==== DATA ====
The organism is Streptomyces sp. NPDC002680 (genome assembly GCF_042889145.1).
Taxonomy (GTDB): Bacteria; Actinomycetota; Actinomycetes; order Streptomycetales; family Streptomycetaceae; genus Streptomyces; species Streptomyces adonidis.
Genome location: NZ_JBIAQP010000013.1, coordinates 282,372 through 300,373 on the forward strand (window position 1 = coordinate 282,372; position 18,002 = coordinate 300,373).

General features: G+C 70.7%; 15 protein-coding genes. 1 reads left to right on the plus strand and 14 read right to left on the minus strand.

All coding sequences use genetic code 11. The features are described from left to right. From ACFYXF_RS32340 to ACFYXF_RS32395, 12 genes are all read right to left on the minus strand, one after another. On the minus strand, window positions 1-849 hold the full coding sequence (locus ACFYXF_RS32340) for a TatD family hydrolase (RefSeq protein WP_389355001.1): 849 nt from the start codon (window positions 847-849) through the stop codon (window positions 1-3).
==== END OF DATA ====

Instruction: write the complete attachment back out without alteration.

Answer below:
The organism is Streptomyces sp. NPDC002680 (genome assembly GCF_042889145.1).
Taxonomy (GTDB): Bacteria; Actinomycetota; Actinomycetes; order Streptomycetales; family Streptomycetaceae; genus Streptomyces; species Streptomyces adonidis.
Genome location: NZ_JBIAQP010000013.1, coordinates 282,372 through 300,373 on the forward strand (window position 1 = coordinate 282,372; position 18,002 = coordinate 300,373).

General features: G+C 70.7%; 15 protein-coding genes. 1 reads left to right on the plus strand and 14 read right to left on the minus strand.

All coding sequences use genetic code 11. The features are described from left to right. From ACFYXF_RS32340 to ACFYXF_RS32395, 12 genes are all read right to left on the minus strand, one after another. On the minus strand, window positions 1-849 hold the full coding sequence (locus ACFYXF_RS32340) for a TatD family hydrolase (RefSeq protein WP_389355001.1): 849 nt from the start codon (window positions 847-849) through the stop codon (window positions 1-3).